We have a box of cubes, triangular prisms, cones, cuboids, cylinders and tetrahedrons. Which of the buildings would fall down if we tried to make them?

Using a loop of string stretched around three of your fingers, what different triangles can you make? Draw them and sort them into groups.

Make a chair and table out of interlocking cubes, making sure that the chair fits under the table!

In this activity focusing on capacity, you will need a collection of different jars and bottles.

Can you make five differently sized squares from the tangram pieces?

For this activity which explores capacity, you will need to collect some bottles and jars.

Try continuing these patterns made from triangles. Can you create your own repeating pattern?

This problem focuses on Dienes' Logiblocs. What is the same and what is different about these pairs of shapes? Can you describe the shapes in the picture?

Have you noticed that triangles are used in manmade structures? Perhaps there is a good reason for this? 'Test a Triangle' and see how rigid triangles are.

Can you make a rectangle with just 2 dominoes? What about 3, 4, 5, 6, 7...?

Explore the triangles that can be made with seven sticks of the same length.

Can you see which tile is the odd one out in this design? Using the basic tile, can you make a repeating pattern to decorate our wall?

You will need a long strip of paper for this task. Cut it into different lengths. How could you find out how long each piece is?

Arrange your fences to make the largest rectangular space you can. Try with four fences, then five, then six etc.

Take 5 cubes of one colour and 2 of another colour. How many different ways can you join them if the 5 must touch the table and the 2 must not touch the table?

This practical problem challenges you to create shapes and patterns with two different types of triangle. You could even try overlapping them.

Have a go at drawing these stars which use six points drawn around a circle. Perhaps you can create your own designs?

Looking at the picture of this Jomista Mat, can you decribe what you see? Why not try and make one yourself?

Watch this "Notes on a Triangle" film. Can you recreate parts of the film using cut-out triangles?

What happens to the area of a square if you double the length of the sides? Try the same thing with rectangles, diamonds and other shapes. How do the four smaller ones fit into the larger one?

Can you recreate this Indian screen pattern? Can you make up similar patterns of your own?

Can you fit the tangram pieces into the outline of Wai Ping, Wah Ming and Chi Wing?

Can you fit the tangram pieces into the outline of this junk?

Watch the video to see how to fold a square of paper to create a flower. What fraction of the piece of paper is the small triangle?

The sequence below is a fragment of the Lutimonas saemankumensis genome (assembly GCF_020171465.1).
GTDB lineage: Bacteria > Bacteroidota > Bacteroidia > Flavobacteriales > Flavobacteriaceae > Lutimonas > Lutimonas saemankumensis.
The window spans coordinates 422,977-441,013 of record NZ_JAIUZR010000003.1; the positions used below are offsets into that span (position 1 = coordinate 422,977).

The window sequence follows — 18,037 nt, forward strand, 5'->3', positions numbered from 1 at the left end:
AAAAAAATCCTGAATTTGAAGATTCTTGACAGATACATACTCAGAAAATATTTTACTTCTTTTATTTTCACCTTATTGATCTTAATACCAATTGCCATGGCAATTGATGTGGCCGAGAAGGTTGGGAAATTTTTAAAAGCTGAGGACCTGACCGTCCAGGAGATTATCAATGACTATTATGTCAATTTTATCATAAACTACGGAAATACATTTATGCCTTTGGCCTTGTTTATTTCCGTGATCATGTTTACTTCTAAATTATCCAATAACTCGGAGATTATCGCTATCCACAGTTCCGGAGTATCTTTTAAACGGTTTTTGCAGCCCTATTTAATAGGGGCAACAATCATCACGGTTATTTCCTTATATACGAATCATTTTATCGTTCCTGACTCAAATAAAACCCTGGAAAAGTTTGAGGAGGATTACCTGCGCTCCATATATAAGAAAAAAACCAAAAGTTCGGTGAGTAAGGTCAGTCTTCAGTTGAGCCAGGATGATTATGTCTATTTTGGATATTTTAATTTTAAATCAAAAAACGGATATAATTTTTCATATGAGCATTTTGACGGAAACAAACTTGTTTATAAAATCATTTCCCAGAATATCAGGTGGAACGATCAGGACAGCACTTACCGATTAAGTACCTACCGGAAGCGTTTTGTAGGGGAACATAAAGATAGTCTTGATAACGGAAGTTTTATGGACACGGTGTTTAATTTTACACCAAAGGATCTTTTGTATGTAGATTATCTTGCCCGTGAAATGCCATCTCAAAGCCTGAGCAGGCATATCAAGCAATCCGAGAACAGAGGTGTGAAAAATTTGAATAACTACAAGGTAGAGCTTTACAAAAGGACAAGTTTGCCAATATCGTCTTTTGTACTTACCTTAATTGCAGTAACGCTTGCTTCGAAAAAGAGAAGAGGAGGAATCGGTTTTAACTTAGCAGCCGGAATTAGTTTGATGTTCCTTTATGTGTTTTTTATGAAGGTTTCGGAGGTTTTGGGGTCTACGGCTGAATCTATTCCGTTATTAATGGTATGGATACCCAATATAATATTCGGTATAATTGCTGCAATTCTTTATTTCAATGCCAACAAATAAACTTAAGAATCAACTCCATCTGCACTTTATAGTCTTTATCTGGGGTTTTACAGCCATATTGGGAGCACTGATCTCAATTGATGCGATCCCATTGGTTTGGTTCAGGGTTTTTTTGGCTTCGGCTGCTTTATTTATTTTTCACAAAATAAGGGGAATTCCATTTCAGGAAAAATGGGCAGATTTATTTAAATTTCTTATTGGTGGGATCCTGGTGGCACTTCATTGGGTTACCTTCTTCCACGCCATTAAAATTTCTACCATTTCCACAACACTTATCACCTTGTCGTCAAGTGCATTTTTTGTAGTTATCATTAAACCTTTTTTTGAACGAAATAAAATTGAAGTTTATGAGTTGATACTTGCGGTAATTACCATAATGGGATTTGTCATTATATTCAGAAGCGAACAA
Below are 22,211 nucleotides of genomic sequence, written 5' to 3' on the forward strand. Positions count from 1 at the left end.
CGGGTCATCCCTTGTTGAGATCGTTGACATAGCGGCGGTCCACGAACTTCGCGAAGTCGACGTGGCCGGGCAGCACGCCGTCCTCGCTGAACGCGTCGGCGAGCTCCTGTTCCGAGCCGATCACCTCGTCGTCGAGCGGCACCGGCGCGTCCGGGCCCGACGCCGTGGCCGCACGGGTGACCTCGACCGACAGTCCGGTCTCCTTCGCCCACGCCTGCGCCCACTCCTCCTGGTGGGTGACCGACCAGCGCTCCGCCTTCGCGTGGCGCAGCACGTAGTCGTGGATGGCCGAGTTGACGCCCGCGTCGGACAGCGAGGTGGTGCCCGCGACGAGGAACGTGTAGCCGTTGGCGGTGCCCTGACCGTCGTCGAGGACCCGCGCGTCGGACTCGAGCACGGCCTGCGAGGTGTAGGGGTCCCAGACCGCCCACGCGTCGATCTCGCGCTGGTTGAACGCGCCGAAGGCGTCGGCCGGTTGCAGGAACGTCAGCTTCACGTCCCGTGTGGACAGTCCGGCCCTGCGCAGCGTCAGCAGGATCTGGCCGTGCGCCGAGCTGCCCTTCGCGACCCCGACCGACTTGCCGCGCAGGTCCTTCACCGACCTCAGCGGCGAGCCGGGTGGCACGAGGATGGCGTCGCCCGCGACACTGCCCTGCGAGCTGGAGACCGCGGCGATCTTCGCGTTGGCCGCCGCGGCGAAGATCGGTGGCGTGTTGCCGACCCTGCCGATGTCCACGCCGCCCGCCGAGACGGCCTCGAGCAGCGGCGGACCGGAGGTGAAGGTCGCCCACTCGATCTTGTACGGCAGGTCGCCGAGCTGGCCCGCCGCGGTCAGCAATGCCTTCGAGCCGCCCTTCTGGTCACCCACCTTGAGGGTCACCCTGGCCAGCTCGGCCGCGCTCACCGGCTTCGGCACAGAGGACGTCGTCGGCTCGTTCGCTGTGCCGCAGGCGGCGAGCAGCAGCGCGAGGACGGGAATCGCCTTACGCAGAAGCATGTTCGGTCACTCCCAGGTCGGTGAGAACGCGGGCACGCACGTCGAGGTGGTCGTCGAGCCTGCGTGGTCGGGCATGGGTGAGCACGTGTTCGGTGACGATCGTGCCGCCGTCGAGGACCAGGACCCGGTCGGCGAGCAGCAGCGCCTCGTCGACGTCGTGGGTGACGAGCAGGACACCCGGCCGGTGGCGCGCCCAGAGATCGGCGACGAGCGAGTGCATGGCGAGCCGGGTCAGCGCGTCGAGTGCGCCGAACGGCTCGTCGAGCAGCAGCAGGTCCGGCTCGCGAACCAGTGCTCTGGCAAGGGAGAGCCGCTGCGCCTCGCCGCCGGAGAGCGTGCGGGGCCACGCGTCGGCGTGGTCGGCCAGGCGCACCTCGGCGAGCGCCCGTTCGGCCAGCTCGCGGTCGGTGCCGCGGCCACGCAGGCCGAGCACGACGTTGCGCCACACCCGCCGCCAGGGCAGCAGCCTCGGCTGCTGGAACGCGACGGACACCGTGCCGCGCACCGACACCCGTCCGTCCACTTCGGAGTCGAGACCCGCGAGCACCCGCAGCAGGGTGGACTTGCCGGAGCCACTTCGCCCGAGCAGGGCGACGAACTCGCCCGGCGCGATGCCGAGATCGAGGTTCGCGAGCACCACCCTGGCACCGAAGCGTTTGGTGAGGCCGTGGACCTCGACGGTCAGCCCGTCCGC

Can you fit the tangram pieces into the outlines of these people?

Can you fit the tangram pieces into the outline of this shape. How would you describe it?

Can you fit the tangram pieces into the outlines of the chairs?

Can you fit the tangram pieces into the outlines of Mai Ling and Chi Wing?

Can you fit the tangram pieces into the outlines of the candle and sundial?

Can you fit the tangram pieces into the outline of Little Ming and Little Fung dancing?

Can you fit the tangram pieces into the outlines of the workmen?

Can you fit the tangram pieces into the outlines of the lobster, yacht and cyclist?

Can you fit the tangram pieces into the outline of the child walking home from school?

Can you fit the tangram pieces into the outline of Little Fung at the table?

Can you fit the tangram pieces into the outline of Little Ming playing the board game?

Can you fit the tangram pieces into the outline of this brazier for roasting chestnuts?

If you'd like to know more about Primary Maths Masterclasses, this is the package to read! Find out about current groups in your region or how to set up your own.

Can you fit the tangram pieces into the outlines of these clocks?

Can you fit the tangram pieces into the outline of this telephone?

NRICH December 2006 advent calendar - a new tangram for each day in the run-up to Christmas.

In this challenge, you will work in a group to investigate circular fences enclosing trees that are planted in square or triangular arrangements.

In how many ways can you fit two of these yellow triangles together? Can you predict the number of ways two blue triangles can be fitted together?

Exploring and predicting folding, cutting and punching holes and making spirals.

We can cut a small triangle off the corner of a square and then fit the two pieces together. Can you work out how these shapes are made from the two pieces?

This practical activity challenges you to create symmetrical designs by cutting a square into strips.

Make a cube out of straws and have a go at this practical challenge.

This problem invites you to build 3D shapes using two different triangles. Can you make the shapes from the pictures?